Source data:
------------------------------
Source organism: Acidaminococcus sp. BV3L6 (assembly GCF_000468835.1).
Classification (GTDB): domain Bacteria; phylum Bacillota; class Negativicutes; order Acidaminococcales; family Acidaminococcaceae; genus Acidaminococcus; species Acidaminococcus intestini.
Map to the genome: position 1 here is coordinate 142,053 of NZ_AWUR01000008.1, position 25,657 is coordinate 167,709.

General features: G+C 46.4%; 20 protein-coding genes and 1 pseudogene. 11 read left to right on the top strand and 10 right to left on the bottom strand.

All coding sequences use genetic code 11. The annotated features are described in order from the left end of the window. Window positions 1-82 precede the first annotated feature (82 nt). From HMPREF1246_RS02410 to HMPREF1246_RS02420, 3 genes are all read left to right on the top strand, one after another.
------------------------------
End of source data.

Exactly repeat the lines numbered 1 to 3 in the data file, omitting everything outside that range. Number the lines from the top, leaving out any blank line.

Source organism: Acidaminococcus sp. BV3L6 (assembly GCF_000468835.1).
Classification (GTDB): domain Bacteria; phylum Bacillota; class Negativicutes; order Acidaminococcales; family Acidaminococcaceae; genus Acidaminococcus; species Acidaminococcus intestini.
Map to the genome: position 1 here is coordinate 142,053 of NZ_AWUR01000008.1, position 25,657 is coordinate 167,709.